Governor In Town To ‘Pass The Word’ About Tennessee’s Free Education Opportunity

Wednesday, June 4, 2014 - by Michael Ohagan
Governor Bill Haslam poses with nursing students at Chattanooga State.
Governor Bill Haslam poses with nursing students at Chattanooga State.
- photo by Patrick Ohagan
Governor Bill Haslam and Tennessee House Majority Leader Gerald McCormick visited Chattanooga State Community College on Wednesday to encourage students, educators and the public to spread the word about recently enacted legislation that will essentially provide two years of free college or technical education to qualifying high school graduates.

Funded by the newly established Tennessee Promise endowment and by changes to the HOPE lottery scholarship, the program provides $34 million in annual education funding.

 “We’re the first state in the country to say that if you will graduate from high school we’ll promise you two years of community college or technical school absolutely free.  No other state has done that,” said Governor Haslam.

Students must graduate from an eligible Tennessee high school or Tennessee home school program beginning in 2015.   Those who obtain GED certificates will not qualify for the program, though they will continue to have other financial assistance options.

The governor explained that tuition costs are one of the foremost barriers that prevent high school graduates from obtaining post-secondary education, and this program should solve that problem.

“Pass that word to students who are now in middle school and high school: You now have a chance to change what your future might look like,” he declared.

“Don’t let the fact that you think you can’t afford college be a barrier.”

Tennessee Promise complements the governor’s Drive to 55 goal that seeks to equip 55 percent of the Tennessee workforce with either an associate’s degree or technical education certificate within the next 10 years.  Presently, just 33 percent of the state’s workforce holds that level of education.

Rep. McCormick told the audience that he considers Tennessee Promise as one of the most significant pieces of legislation to ever pass the General Assembly.

“I’m certain that if I could be in the house for 100 years there will not be a bill that’s more important than this bill.“

Tennessee Promise funds will be paid directly to qualified institutions on behalf of eligible registered students.   The funds may be used at any of Tennessee’s 27 colleges of applied technology (TCATs), 13 community colleges, or at any in-state independent or public university offering an associate’s degree.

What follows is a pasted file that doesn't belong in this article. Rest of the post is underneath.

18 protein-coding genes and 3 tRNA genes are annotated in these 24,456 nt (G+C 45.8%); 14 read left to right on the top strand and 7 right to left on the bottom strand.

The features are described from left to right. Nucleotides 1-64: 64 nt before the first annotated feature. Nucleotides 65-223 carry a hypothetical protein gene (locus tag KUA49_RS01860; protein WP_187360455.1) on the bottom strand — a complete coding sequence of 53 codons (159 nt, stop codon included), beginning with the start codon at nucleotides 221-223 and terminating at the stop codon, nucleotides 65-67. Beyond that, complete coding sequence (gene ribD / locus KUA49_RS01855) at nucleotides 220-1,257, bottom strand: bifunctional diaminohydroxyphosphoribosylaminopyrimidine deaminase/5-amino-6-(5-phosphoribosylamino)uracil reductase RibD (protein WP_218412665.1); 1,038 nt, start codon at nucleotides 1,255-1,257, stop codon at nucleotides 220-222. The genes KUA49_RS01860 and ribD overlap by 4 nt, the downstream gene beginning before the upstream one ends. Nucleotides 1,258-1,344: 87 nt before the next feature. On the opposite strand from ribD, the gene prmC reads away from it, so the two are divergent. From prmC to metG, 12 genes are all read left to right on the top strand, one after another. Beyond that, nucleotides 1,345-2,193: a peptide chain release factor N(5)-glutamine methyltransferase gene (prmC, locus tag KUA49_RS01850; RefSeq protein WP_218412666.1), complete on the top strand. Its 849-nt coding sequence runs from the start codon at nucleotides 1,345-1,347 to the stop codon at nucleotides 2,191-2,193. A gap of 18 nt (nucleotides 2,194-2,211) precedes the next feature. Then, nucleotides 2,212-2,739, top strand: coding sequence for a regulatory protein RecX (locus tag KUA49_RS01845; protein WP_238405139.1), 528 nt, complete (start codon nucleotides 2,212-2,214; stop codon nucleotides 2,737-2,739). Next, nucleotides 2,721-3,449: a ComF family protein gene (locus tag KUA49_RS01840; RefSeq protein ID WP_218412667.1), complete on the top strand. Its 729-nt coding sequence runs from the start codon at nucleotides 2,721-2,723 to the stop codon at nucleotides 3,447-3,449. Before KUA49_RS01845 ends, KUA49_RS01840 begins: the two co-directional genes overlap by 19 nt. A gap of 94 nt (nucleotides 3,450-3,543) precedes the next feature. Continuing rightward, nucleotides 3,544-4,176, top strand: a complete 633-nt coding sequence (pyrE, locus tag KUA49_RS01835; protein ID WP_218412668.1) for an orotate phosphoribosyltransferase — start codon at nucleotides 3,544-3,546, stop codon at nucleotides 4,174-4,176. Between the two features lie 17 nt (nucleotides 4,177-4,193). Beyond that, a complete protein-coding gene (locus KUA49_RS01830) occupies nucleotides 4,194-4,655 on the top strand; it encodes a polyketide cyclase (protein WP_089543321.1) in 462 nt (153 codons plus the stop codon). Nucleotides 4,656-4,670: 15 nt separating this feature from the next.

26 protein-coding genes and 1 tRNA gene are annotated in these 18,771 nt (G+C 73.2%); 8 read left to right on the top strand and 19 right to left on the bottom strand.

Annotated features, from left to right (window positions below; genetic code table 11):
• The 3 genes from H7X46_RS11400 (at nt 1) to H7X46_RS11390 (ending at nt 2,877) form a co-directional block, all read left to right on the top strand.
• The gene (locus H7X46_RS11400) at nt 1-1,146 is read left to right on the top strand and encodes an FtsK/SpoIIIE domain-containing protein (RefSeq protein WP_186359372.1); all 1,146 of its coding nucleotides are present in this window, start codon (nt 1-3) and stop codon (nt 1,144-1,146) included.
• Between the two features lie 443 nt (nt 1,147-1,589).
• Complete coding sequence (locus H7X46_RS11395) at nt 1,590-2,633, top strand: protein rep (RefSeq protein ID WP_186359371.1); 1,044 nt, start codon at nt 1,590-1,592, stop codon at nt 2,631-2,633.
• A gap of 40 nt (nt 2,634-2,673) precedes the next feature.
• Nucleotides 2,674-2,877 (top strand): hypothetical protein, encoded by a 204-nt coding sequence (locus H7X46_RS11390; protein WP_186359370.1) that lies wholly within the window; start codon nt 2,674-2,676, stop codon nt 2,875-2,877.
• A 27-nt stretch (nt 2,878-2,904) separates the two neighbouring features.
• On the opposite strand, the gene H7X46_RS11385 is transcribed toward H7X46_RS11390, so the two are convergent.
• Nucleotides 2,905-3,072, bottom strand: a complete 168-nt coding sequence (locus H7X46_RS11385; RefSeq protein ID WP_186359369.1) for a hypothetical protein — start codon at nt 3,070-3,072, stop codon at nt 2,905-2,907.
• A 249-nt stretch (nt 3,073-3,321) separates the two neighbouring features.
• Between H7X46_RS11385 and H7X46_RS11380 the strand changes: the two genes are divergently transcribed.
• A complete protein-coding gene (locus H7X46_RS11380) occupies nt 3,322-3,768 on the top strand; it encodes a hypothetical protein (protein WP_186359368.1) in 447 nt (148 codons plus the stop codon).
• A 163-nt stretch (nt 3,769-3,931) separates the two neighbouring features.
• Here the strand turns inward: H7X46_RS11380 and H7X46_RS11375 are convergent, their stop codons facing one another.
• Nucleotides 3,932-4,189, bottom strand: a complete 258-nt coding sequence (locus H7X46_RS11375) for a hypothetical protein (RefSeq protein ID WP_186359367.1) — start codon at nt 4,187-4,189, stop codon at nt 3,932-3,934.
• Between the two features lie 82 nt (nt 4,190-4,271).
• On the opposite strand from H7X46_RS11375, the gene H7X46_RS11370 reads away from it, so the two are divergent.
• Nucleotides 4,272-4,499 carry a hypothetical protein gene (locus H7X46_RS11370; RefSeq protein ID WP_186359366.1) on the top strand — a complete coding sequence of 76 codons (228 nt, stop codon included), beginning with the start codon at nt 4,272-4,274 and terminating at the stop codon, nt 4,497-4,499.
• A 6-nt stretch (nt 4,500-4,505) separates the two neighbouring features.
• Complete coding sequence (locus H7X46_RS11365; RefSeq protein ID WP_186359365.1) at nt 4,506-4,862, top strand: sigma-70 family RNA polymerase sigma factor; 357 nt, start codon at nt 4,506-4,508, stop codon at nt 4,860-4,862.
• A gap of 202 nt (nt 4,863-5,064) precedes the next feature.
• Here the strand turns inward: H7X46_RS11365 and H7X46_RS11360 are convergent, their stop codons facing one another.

There are numerous requirements that students must meet to qualify and to maintain Tennessee Promise funding, including the performance of at least eight hours community service each semester.

Students must also maintain at least 12 semester hours of coursework each semester with a minimum GPA of 2.0.

Chattanooga State President Dr. Jim Catanzaro listens as Governor Bill Haslam addresses students, faculty and the public.
Chattanooga State President Dr. Jim Catanzaro listens as Governor Bill Haslam addresses students, faculty and the public.
- Photo2 by Patrick Ohagan

Michigan Avenue School Holds DARE Graduation

Bradley County Sheriff Eric Watson spoke at Friday’s DARE graduation at Michigan Avenue School. The sheriff met each of students who completed the 10-week program, led by DARE Instructor Deputy Mitch Roe, who said the graduates were attentive and showed great interest.   This was the second of a large number of DARE graduations scheduled over the final weeks of the school ... (click for more)

TWC And Congressman Fleischmann Present The 2015 Tennessee District 03 High School Congressional Art Competition

Tennessee Wesleyan College is hosting the 2015 Tennessee district 03 High School Congressional Art Competition. Sponsored by Congressman Chuck Fleischmann, the art competition features 32 entries by high school artists from around the district. The students entered their work for a chance to have their art displayed in the Congressman’s office in Washington, D.C. “These students ... (click for more)

Prominent Business, Civic Leader, And Philanthropist Scotty Probasco Dies At 86

Prominent Chattanooga business, civic leader and philanthropist Scotty Probasco has died at the age of 86. Scotty, as he was affectionately greeted by most of Chattanooga, was known for his modesty, generosity, dependability, and unswerving loyalty. “Great work” was always on the tip of his tongue – a manifestation of his joyous humility. He was a man of high ideals, of kind ... (click for more)

River Flood Warning Issued For Lookout Creek

There has been a river flood warning issued for Lookout Creek. Here is the warning from the National Weather Service: THE NATIONAL WEATHER SERVICE IN PEACHTREE CITY HAS ISSUED A FLOOD WARNING FOR THE LOOKOUT CREEK NEAR NEW ENGLAND. FROM THIS MORNING UNTIL THIS AFTERNOON. AT 11AM SUNDAY THE STAGE WAS 11.7 FEET...AND RISING. FLOOD STAGE IS 12 FEET. THE CREEK WILL ... (click for more)

Proud Of Hometown Boy Turned Global Leader, Bob Corker

Time Magazine has it right.  Not only is Chattanooga’s own U.S. Senator Bob Corker one of the “100 Most Influential People in the World,” but he is probably now the most prominent leader in the history of our city.   At a time of extreme frustration with Washington and Congress in general, Bob continues to rise above the division and rancor to build consensus and solve ... (click for more)

Roy Exum: Great Work, Ol’ Pro!

Years ago I was lucky enough to be the seatmate of Scotty Probasco on an airplane bound for somewhere and he taught me a word that has helped me be a much better person than I ever thought I could. We were already swell friends, since he’d watched me grow up at First Presbyterian Church every Sunday with his kids, and he liked some of the stuff I tried to write back then. So ... (click for more)